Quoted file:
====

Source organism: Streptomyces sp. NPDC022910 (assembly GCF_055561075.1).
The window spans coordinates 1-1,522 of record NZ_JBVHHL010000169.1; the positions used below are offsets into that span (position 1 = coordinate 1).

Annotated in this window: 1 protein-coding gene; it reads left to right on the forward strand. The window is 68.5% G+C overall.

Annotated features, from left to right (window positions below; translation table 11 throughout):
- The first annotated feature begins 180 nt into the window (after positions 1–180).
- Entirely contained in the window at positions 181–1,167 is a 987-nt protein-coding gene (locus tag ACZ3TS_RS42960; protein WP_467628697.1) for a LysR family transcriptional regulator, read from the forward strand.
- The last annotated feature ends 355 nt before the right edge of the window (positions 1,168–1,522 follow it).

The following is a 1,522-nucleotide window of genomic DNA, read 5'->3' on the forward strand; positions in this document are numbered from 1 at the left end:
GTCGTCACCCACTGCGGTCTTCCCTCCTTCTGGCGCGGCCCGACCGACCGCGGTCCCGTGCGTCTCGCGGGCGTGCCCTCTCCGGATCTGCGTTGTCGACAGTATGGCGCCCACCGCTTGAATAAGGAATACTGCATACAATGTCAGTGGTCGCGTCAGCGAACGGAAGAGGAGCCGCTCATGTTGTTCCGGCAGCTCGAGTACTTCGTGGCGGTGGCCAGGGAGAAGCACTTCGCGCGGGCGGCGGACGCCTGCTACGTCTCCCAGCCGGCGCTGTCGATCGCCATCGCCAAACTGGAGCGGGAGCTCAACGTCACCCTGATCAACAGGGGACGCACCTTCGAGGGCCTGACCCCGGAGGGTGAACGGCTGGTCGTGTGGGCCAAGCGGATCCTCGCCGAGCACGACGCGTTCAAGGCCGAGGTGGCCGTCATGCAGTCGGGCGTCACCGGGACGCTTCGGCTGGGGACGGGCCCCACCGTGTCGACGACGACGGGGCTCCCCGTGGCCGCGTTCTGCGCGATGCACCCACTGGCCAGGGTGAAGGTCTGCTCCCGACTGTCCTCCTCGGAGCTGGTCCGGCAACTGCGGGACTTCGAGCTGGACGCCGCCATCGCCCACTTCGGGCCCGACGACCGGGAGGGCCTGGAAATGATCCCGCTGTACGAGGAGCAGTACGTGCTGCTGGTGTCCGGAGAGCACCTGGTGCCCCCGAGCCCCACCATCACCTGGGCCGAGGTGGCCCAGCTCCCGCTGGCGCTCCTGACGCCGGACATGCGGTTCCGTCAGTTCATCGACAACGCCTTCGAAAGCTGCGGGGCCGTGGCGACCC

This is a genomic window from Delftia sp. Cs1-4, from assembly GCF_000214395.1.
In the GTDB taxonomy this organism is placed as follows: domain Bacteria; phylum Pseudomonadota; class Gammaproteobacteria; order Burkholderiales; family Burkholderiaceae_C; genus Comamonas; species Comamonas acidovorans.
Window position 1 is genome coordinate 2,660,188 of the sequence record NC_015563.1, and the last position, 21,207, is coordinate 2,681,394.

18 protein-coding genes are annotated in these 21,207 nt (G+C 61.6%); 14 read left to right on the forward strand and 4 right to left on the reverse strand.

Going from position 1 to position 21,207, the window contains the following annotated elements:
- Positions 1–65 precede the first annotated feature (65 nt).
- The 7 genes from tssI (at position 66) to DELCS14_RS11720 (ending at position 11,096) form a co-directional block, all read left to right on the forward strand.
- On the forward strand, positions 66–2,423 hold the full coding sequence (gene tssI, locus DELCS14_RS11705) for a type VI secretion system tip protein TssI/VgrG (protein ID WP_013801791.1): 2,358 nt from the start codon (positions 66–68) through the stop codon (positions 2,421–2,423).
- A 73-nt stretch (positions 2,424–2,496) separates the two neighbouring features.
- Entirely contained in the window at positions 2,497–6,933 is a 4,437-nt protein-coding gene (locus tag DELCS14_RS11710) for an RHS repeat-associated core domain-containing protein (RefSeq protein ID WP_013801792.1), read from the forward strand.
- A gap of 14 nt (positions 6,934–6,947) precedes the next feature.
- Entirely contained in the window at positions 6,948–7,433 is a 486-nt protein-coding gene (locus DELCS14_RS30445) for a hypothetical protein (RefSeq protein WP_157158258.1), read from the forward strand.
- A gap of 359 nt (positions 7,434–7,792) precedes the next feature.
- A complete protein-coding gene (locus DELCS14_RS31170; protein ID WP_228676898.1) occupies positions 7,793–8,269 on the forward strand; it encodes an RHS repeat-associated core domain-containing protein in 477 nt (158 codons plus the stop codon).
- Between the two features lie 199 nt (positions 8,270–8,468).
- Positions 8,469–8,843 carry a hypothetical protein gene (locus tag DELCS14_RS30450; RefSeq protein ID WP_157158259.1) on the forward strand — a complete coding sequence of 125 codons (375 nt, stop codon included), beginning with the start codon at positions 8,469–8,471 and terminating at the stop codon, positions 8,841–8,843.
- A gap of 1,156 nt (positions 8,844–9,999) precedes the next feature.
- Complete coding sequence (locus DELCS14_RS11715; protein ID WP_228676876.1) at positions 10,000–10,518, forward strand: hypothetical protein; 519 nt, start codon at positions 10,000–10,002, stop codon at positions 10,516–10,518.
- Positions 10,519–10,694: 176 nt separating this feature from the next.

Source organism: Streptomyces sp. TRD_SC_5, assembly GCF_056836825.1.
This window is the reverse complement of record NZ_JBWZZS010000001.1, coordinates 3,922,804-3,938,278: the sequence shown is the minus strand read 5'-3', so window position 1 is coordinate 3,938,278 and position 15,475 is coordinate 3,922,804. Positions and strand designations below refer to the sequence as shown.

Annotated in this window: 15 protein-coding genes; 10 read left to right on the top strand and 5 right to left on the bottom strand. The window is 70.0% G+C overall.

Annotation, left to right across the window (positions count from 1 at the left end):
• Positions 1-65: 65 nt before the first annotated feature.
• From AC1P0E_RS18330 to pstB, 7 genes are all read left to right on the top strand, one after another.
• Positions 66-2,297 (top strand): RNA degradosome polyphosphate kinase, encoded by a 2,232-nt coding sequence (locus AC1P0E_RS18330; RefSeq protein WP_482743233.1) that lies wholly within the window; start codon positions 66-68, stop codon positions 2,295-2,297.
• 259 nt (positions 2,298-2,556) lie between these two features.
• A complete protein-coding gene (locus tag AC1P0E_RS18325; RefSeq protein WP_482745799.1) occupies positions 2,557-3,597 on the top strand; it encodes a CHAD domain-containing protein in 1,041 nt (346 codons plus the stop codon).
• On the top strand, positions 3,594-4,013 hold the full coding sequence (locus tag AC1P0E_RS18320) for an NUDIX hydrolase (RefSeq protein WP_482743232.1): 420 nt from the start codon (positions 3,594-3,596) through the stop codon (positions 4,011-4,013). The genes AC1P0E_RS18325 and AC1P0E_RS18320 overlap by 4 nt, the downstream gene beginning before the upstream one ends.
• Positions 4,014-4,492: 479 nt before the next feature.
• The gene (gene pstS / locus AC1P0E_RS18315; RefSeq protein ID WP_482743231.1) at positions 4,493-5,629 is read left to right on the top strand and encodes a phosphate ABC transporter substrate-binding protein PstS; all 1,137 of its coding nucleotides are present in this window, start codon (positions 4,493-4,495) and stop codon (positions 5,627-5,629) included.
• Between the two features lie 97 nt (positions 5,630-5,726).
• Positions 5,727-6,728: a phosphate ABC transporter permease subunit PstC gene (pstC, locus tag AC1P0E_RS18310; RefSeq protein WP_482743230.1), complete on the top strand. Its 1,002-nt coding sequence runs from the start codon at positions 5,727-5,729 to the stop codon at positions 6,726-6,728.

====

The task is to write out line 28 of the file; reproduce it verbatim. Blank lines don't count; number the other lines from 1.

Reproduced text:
- Positions 10,519–10,694: 176 nt separating this feature from the next.